DECLARE @Nvarchar_param AS Nvarchar(50) = N'Maria'  
    
    SELECT *
    FROM @table
    WHERE varchar_column = @Nvarchar_param
    
    

  2. Based on the same reason as the upper one (CONVERT_IMPLICIT), always use in JOIN operations same types of columns, not different ones which SQL can auto convert without an explicit CAST or CONVERT in your code. Here are all implicit and explicit conversions done by SQL: Data Type Conversion
  3. Avoid using In WHERE clauses and JOIN conditions – functions. If a function is called for column that has an index on it, than the index might not be used as it should be. Or if you do, analyze the execution plan so that optimal index usage is made. The below query is one example of a bad usage of functions inside WHERE clause:

  4. NOLOCK hint is overused. Please be aware that NOLOCK causes dirty reads. This means that at the beginning of the transaction you can retrieve one set of data which by the end of the transaction might get modified but you don’t care about it and go along with it. In the end, the transaction conditions might or might not apply to some data that shouldn’t be touched after all. An alternative to NOLOCK hint is to enable Snapshot Isolation in SQL Server.
  5. Some Stored Procedures are created with parameters that have the datatype different than the assigned value. Same is valid for Variables declaration. Keep the datatype identical for each type of equality operation or assignment.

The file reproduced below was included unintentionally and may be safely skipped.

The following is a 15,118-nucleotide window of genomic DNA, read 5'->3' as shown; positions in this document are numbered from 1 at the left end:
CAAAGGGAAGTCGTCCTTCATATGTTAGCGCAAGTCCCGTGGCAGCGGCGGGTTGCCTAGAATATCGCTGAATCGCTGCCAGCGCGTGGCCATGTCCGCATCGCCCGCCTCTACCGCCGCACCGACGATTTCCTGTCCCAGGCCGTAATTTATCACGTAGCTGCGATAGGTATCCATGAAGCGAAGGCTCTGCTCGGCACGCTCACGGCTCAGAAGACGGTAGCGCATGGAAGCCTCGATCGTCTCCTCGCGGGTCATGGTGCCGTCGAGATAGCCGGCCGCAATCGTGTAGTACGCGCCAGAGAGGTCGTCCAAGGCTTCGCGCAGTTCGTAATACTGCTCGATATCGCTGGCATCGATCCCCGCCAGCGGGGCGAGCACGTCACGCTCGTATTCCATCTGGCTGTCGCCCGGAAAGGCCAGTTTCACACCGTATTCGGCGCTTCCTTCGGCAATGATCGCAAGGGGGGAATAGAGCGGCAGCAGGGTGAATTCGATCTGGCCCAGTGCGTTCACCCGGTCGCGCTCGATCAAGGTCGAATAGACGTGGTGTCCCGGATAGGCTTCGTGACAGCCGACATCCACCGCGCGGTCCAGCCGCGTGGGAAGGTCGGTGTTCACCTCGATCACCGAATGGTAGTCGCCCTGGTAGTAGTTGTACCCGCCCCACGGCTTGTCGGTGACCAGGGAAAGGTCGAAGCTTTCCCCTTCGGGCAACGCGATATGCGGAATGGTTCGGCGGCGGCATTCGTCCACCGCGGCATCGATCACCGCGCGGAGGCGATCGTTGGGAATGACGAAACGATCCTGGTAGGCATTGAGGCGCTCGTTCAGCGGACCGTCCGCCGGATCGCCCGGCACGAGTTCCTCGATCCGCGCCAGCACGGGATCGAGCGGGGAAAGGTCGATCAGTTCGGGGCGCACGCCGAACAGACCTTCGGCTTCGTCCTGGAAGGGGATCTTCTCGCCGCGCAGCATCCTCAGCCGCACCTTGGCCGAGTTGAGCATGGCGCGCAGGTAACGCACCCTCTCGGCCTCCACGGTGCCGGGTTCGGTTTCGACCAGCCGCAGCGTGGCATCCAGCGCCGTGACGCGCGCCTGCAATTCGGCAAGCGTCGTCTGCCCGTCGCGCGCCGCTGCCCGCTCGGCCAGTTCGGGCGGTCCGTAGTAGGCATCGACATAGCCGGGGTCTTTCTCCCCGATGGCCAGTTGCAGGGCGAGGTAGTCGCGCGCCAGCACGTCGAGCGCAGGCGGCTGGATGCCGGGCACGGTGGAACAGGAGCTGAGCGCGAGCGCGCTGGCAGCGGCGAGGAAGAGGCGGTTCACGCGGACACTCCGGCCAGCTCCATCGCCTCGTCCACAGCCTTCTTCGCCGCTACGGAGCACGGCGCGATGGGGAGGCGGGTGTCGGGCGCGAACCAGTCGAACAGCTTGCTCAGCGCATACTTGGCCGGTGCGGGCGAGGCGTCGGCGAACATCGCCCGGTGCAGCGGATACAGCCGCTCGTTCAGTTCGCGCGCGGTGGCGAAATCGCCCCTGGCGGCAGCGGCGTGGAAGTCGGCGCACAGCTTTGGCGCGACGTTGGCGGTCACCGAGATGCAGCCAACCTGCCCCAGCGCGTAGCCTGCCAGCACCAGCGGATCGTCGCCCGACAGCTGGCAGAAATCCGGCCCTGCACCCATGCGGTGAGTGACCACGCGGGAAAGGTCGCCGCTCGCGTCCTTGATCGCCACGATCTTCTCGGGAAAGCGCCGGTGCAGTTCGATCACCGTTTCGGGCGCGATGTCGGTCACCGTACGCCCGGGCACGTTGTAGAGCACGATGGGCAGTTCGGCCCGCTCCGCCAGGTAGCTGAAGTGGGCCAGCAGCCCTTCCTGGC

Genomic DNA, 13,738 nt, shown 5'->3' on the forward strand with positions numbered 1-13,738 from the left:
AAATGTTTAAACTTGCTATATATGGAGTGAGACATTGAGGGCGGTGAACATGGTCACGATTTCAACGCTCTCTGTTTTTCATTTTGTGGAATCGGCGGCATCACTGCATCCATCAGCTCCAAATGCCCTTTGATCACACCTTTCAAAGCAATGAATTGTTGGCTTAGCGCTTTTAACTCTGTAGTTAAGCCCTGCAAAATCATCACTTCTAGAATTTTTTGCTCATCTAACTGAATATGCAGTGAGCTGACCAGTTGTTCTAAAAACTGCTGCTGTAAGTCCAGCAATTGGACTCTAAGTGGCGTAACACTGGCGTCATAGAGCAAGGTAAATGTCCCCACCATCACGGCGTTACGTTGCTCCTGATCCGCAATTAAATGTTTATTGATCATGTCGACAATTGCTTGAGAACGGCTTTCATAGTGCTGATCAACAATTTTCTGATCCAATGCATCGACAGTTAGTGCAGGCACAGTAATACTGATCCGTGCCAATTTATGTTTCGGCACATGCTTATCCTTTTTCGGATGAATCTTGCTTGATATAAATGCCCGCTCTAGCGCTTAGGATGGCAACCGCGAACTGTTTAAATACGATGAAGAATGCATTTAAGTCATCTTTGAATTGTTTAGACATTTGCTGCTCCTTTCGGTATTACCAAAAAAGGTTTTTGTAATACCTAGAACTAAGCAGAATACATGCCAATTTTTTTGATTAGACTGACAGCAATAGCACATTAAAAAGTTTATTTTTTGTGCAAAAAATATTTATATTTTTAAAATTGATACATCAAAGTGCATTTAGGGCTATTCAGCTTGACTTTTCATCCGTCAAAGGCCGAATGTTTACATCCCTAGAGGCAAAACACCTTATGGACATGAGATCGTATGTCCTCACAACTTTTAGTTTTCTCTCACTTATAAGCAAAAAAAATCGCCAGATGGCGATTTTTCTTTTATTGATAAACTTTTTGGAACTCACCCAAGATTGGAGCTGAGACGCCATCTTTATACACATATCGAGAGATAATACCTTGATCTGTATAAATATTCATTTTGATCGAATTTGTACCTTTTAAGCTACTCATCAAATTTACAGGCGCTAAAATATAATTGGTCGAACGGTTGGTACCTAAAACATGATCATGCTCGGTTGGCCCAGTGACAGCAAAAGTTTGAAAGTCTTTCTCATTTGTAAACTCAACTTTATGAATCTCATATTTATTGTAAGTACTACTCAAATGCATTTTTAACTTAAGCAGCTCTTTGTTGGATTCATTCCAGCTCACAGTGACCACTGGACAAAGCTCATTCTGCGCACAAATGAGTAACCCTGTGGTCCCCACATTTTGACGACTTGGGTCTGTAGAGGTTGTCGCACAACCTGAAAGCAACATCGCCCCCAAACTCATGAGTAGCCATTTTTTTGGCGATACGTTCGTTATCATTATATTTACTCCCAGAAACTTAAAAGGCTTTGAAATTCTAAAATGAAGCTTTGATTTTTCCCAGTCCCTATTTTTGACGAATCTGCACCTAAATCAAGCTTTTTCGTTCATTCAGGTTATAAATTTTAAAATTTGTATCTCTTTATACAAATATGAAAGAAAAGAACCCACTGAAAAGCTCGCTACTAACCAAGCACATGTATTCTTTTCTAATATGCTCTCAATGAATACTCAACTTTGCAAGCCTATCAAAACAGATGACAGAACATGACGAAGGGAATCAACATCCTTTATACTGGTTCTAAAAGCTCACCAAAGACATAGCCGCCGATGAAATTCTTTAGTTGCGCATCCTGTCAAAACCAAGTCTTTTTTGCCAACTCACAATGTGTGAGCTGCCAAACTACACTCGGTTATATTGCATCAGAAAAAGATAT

6. You can choose some datatypes in favor of other considering: storage and data inserted. Sometimes there is no point in using INT if you will have values up to 255, same as using INT when you expect a lot of data – more that 2 billion. A Column Alter later on is not a valid solution. This means you should use TINYINT datatype in first case or BIGINT in second.
    Also, if you will not handle strings with special characters or chinese/japanese words, than you should use any of the non-unicode datatypes: char, varchar, text rather than the unicode ones because of the doubled size in storage. For example same string stored as NVARCHAR format will be twice as big the VARCHAR format, only because SQL will use one extra byte to encode each character. It causes more disk writes and therefore more disk reads, in the end less performance.

  7. Usage of Common Table Expression: ;WITH (CTE). It is very simple to write and easy to understand but, there is something to think about before using it everywhere.
    First of all, all recursive table definitions must be evaluated for each following operation, each time. The data is not evaluated once for re-use later on and is used only inside the scope of the query. The SQL treats the whole expression more like a view and is held in memory; it is not treated like a temporary table. The advantage with the #temp table is that, the data gets evaluated once and then the results are re-used in the join.